As the U.S. Equestrian Federation’s Director of Sport Will Connell performs a complex computer search at his desk in Gladstone, New Jersey, it’s hard to imagine that this genial fellow in an open-necked shirt was once commander of the King’s Troop Royal Horse Artillery in Great Britain, kitted out with gold braid, plumed busby (a military headdress) and sword.
From 1998–2001, Will oversaw the 165 soldiers and 130-plus horses taking part in British ceremonies of state for Queen Elizabeth’s Household Troops.
The obvious question: How did Will go from that position to working as the USEF’s director of sport?
It all started with horses, of course. Growing up in England, he followed the hounds on a little gray pony named Sugar. He went on to join Pony Club and participated in show jumping, dressage, eventing, hunter trials and team chasing.
“I was pretty terrible at most of it, but I enjoyed it,” he recalls.
Early on, Will was interested in going to sea, but then an old family friend and former King’s Troop officer who worked for Prince Charles came to dinner.
“I hear there’s some nonsense about you joining the Navy,” the friend told 14-year-old Will. “You’re joining the Army. You’re going to want to command the King’s Troop.” He took Will to visit the Troop at its headquarters in London and something clicked. “I fell in love with the King’s Troop,” says Will.
After graduating from secondary school, Will went to the Royal Military Academy at Sandhurst. “One thinks the Army’s about shouting at people—it’s not. It’s about getting to understand people, and more importantly, understanding yourself and what your limits are,” muses Will, who was stationed in Northern Ireland during “the Troubles,” the conflict involving the region’s constitutional status.
The King’s Troop was quite a change from that sort of active duty. As Commanding Officer, Will dealt with “various groups of people passionate about what they did, whether it was the people who looked after the harness, the saddlers, the farriers, the people who rode in the gun teams and the people who looked after the guns, which saw action in the First World War, so they were very old. My privileged position as the Commanding Officer was to try and create an environment where they all came together to produce excellence on parade. I think that very much relates to what you’re trying to achieve in a sporting program.”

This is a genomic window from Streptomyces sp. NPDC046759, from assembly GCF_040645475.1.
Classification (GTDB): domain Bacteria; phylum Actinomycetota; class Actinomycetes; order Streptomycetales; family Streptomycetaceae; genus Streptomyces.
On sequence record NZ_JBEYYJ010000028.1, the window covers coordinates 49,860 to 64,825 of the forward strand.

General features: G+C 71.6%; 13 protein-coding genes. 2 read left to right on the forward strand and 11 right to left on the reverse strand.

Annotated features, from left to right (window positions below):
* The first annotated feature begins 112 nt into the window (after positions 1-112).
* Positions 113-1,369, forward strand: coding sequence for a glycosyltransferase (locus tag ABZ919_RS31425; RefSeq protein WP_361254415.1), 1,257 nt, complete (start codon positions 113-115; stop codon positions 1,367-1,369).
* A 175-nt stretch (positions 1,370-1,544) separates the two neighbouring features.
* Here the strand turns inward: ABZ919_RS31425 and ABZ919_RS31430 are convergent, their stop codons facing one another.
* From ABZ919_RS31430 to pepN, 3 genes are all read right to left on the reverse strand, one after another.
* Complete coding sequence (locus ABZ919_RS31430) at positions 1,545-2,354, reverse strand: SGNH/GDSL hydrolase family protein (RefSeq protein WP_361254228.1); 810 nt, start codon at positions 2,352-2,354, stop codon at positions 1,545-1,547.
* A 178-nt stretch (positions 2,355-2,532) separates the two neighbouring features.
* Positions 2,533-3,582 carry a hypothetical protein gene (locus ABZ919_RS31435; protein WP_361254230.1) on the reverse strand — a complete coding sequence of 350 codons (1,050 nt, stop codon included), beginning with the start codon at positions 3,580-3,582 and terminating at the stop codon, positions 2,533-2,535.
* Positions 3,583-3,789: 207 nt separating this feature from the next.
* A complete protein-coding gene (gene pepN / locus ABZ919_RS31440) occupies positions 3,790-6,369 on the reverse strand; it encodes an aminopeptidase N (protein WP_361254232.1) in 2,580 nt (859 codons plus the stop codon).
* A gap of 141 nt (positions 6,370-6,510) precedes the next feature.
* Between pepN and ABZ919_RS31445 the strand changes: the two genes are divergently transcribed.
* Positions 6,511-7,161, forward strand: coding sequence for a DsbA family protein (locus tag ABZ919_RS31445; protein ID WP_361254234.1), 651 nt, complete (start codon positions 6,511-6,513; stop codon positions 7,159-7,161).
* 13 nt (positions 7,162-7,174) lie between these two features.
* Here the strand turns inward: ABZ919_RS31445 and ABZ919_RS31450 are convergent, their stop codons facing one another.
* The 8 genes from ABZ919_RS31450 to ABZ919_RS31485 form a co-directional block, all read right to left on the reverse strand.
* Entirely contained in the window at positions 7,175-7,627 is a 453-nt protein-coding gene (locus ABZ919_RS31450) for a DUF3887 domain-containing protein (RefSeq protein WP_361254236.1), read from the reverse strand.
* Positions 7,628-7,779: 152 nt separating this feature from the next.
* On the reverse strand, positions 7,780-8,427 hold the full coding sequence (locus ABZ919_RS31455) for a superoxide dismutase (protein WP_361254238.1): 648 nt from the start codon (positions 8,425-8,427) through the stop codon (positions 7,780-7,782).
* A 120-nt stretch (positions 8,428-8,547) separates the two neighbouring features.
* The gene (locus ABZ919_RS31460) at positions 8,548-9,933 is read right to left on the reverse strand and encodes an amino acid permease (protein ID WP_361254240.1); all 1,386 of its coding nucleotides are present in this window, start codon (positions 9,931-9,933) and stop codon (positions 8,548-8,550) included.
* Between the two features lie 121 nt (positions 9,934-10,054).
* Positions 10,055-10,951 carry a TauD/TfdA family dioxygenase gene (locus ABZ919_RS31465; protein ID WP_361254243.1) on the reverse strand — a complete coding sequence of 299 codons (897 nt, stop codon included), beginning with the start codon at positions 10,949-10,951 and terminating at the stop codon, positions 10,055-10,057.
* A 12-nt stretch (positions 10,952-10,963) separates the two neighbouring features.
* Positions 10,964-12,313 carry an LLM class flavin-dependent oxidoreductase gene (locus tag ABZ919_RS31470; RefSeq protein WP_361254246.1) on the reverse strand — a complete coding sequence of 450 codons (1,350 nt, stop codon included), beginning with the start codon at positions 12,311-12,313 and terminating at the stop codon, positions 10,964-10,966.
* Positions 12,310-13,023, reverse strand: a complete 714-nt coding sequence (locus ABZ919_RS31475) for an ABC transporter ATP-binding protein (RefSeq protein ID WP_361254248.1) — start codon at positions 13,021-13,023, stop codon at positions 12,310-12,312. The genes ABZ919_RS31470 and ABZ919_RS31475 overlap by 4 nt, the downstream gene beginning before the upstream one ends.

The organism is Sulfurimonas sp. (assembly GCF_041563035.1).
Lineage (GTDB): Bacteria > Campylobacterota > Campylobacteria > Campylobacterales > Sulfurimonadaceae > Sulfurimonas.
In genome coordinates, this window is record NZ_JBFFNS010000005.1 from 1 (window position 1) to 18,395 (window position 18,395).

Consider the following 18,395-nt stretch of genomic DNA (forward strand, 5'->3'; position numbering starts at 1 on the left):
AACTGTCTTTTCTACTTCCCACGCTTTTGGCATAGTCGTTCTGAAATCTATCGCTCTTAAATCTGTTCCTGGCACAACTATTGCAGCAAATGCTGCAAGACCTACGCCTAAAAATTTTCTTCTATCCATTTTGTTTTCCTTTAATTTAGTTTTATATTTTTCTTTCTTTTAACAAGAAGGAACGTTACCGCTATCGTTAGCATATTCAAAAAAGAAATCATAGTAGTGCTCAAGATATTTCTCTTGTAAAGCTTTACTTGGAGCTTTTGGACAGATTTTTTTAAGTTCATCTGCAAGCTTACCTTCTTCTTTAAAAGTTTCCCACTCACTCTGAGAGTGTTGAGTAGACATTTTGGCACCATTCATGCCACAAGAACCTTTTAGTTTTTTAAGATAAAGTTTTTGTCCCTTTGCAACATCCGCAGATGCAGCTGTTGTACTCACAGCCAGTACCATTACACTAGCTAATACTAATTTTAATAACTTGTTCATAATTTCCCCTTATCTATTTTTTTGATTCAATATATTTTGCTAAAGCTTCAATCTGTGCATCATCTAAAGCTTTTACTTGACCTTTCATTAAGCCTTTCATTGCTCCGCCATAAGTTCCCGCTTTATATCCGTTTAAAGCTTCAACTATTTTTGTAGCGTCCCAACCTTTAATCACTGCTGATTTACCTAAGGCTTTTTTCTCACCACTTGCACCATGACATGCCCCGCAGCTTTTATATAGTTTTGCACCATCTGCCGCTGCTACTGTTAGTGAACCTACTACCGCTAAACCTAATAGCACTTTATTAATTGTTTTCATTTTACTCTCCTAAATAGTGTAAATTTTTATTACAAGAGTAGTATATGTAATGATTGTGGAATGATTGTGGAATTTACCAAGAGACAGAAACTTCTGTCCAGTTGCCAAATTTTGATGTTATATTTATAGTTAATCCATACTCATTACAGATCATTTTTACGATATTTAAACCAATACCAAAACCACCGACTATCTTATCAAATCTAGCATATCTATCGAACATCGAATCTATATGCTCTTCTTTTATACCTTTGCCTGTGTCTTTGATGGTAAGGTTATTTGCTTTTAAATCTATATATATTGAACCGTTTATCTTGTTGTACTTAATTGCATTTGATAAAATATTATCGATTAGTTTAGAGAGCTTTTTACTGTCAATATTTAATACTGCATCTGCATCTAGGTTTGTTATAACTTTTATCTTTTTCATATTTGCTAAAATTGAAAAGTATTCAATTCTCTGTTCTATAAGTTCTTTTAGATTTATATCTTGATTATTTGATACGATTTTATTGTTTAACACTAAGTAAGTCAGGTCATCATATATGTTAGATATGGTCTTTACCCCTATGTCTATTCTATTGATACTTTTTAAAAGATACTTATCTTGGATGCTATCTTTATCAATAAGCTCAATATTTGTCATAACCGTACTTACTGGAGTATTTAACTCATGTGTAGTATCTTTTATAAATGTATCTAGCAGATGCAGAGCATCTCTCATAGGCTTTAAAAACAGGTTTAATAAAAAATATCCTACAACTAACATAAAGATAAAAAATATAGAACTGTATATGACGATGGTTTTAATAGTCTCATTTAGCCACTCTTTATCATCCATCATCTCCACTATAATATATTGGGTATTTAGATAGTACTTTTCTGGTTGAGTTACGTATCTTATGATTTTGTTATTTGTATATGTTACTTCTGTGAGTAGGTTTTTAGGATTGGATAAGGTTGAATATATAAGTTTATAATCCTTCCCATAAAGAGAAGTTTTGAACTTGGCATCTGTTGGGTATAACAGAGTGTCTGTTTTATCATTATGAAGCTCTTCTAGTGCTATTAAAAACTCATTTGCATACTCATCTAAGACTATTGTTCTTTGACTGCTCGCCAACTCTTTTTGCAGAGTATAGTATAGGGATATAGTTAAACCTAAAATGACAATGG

Though “it was a huge honor to be involved in that ceremonial scene in London,” after he finished his term, Will left the Army. About a year later, he learned the British Equestrian Federation’s performance director had departed.
“I thought, ‘Maybe that’s something I can do,’” Will recalls. He had some team experience, having been chef d’équipe for the country’s Young Rider eventing squad, and he was an eventing steward as well.
He got the job in 2003, running the world-class program for eventing, dressage, show jumping and para-dressage, where the mission was, “identify talent, maximize potential, deliver success.” Will was involved in the run-up to the 2012 London Olympics and Paralympics, where the British team earned 11 medals—five gold, five silver and one bronze. That year, he was awarded the Most Excellent Order of the British Empire in recognition of his service to equestrian sport. Princess Anne made the presentation at Buckingham Palace.
But by 2014, when he had been performance director for 11 years, Will felt it was time to try something else. “There was a huge opportunity for the sport in this country,” he said, explaining his professional reason for the move across the ocean to the U.S. There also was a personal reason. His then-partner and now wife, Lizzy Chesson, was in the U.S. She is the managing director of show jumping for the USEF.
This month, Will is going to be busy at the FEI World Equestrian Games™ in Tryon, North Carolina, where he will oversee all eight disciplines for the U.S.
“One of the things you notice here is the huge support for the team. The passion and pride in the teams run deeper than in a lot of countries,” he said of the U.S. The WEG can play into that. Will hopes it “will be a platform to spread the message about the USEF, the affiliates and the joy of horse sports.”
This article was originally published in the September 2018 issue of Practical Horseman.
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